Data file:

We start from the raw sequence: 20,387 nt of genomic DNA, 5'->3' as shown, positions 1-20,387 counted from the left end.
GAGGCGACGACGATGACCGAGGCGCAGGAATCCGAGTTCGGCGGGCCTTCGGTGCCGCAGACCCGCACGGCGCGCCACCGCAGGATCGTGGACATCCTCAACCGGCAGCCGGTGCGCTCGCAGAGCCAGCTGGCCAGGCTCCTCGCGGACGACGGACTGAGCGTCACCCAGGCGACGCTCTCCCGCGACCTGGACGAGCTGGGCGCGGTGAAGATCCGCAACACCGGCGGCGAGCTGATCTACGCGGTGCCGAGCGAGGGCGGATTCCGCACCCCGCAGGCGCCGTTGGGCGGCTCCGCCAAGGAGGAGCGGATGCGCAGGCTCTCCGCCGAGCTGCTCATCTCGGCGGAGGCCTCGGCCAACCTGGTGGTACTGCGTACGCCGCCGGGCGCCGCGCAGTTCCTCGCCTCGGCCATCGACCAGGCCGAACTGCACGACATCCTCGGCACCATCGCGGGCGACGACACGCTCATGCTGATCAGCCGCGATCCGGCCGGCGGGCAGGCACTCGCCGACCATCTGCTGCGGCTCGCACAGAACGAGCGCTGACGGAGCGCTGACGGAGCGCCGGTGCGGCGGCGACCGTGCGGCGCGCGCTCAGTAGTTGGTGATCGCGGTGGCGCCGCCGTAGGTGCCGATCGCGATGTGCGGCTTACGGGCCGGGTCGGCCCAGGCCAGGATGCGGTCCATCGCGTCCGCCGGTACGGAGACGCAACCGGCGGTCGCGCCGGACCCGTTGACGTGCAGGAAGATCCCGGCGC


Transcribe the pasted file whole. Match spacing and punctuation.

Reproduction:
We start from the raw sequence: 20,387 nt of genomic DNA, 5'->3' as shown, positions 1-20,387 counted from the left end.
GAGGCGACGACGATGACCGAGGCGCAGGAATCCGAGTTCGGCGGGCCTTCGGTGCCGCAGACCCGCACGGCGCGCCACCGCAGGATCGTGGACATCCTCAACCGGCAGCCGGTGCGCTCGCAGAGCCAGCTGGCCAGGCTCCTCGCGGACGACGGACTGAGCGTCACCCAGGCGACGCTCTCCCGCGACCTGGACGAGCTGGGCGCGGTGAAGATCCGCAACACCGGCGGCGAGCTGATCTACGCGGTGCCGAGCGAGGGCGGATTCCGCACCCCGCAGGCGCCGTTGGGCGGCTCCGCCAAGGAGGAGCGGATGCGCAGGCTCTCCGCCGAGCTGCTCATCTCGGCGGAGGCCTCGGCCAACCTGGTGGTACTGCGTACGCCGCCGGGCGCCGCGCAGTTCCTCGCCTCGGCCATCGACCAGGCCGAACTGCACGACATCCTCGGCACCATCGCGGGCGACGACACGCTCATGCTGATCAGCCGCGATCCGGCCGGCGGGCAGGCACTCGCCGACCATCTGCTGCGGCTCGCACAGAACGAGCGCTGACGGAGCGCTGACGGAGCGCCGGTGCGGCGGCGACCGTGCGGCGCGCGCTCAGTAGTTGGTGATCGCGGTGGCGCCGCCGTAGGTGCCGATCGCGATGTGCGGCTTACGGGCCGGGTCGGCCCAGGCCAGGATGCGGTCCATCGCGTCCGCCGGTACGGAGACGCAACCGGCGGTCGCGCCGGACCCGTTGACGTGCAGGAAGATCCCGGCGC